She is now 6 years old and loving kindergarten. She is beginning to read and share her joy with the world. She is a special child who can cheer you up on your worst days.

    We can’t wait to see what the future holds for her!

    PHF In The News: Local girl heads to nation’s capitol

    August 22, 2016 by  
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    TOWN OF VERNON — This Friday, 7-year-old Westmoreland Elementary student Elyse Clough plans to address Congress, hoping to educate lawmakers on hydrocephalus and to seek their help in fighting it.

    Elyse and her family left this morning for Washington, DC despite her emergency surgery last Saturday.

    “She made it through, and she’s a real fighter,” Elyse’s father, Tom Clough, said. “And now we’re definitely heading out to speak on hydrocephalus.”

    Elyse, who aspires to be a pediatrician, has been named National Ambassador of Hydrocephalus Awareness for 2016 by the Pediatric Hydrocephalus Foundation. On Friday she will join her parents and 23 other members of Research, Educate, and Cure Hydrocephalus, a DeWitt-based support group, to advocate for hydrocephalus research.

    Hydrocephalus is a medical condition caused when an excess of fluid causes swelling and pressure on the brain. It has no known cure, and the only treatment is a shunt implant. A shunt is a soft silicone implant placed in the brain, then directed under the skin to the abdomen where excess fluid is drained and re-absorbed into the body.

    Elyse received her seventh shunt after a seizure Friday evening.

    “I was saying good night to my son, and as I passed her room I saw her hand shaking. I knew she was having a seizure, and we drove to Upstate University Hosptal (in Syracuse). We stayed there until Sunday afternoon,” Elyse’s father, Tom, said.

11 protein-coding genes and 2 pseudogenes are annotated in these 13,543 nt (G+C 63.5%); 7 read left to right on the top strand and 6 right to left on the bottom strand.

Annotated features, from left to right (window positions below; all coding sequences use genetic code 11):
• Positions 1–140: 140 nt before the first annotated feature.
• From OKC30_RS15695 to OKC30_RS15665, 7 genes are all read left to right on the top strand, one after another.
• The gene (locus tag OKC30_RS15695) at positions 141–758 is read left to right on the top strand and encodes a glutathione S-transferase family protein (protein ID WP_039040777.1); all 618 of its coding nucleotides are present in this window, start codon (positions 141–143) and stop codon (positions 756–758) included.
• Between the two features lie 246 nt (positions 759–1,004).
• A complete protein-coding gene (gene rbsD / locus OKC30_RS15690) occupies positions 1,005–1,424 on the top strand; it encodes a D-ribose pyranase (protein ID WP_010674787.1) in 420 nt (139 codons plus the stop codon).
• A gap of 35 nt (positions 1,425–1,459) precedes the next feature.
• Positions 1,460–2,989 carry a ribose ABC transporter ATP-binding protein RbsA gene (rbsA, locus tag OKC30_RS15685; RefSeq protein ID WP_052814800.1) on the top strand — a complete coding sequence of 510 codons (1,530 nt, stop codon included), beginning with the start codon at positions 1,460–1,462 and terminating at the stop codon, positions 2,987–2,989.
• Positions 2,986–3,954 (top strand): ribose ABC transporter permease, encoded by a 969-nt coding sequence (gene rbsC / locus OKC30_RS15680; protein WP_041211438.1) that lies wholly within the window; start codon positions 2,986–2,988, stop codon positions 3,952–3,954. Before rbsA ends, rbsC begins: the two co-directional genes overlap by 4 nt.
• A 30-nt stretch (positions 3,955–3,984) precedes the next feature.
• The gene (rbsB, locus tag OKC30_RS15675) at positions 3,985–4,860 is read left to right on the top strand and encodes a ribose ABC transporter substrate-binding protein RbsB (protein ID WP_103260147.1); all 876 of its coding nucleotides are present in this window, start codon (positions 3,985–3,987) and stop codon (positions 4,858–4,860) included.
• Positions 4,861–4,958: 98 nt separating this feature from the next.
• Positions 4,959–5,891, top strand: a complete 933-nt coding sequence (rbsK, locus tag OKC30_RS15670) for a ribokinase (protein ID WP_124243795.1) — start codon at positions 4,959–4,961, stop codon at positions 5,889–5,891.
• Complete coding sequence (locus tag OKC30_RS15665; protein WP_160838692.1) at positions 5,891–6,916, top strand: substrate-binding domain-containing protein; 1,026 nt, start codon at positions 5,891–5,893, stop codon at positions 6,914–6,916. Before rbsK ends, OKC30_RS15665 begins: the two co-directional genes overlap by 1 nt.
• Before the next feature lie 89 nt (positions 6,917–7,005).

Elyse suffered the seizure at 10:30 that evening, and she underwent surgery 8:25 a.m. Saturday morning. After doctors confirmed the shunt was not infected and that Elyse was healthy she was released and sent home.

    “The doctors ran some tests to be sure she is eating and drinking, that her eyes are clear and she is walking and using the bathroom,” Tom Clough said. “Because of the number of sick people in a hospital the risk of infection is lower at our home.”

    On Friday morning Tyler Side, 11, of Washington state, will join her to represent boys battling hydrocephalus. They will then make a number of public and social media appearances during September, which PHF has designated as National Hydrocephalus Awareness Month.

    But first she will enjoy some time visiting Washington and Virginia Beach.

    “I am ready to stand before the people in suits and talk,” Elyse said. “Then I will go to the beach with my pail and shovel and play.”

    Request for help

    Elyse and other members of the delegation will stand before the country’s legislative branch to help advocate for continued education and research for her condition. Their goal is to have Bill H.R. 2313 passed into law.

    If passed the Public Health Services Act would require the Centers for Disease Control and Prevention to expand its tracking of the epidemiology — the patterns, causes and effects — of hydrocephalus and use the information as part of a national database to spur research on the condition.

    “We hope to accomplish more than we did last year,” Elyse’s mother, Kim Clough, said. “We’ve had good success with (U.S. Senator Charles) Schumer’s office, but we need to get this passed in the House of Representatives first before the Senate will consider it. We met with a representative’s staffer and all he did was stare at his pen and ignore what we said.”

    An ongoing battle

    PHF, which has chapters in 30 states, provides supports to families and also advocates with the medical and legal communities to help find a cure. Since 2010 they have given $375,000 in grants and donations towards research and education on the condition.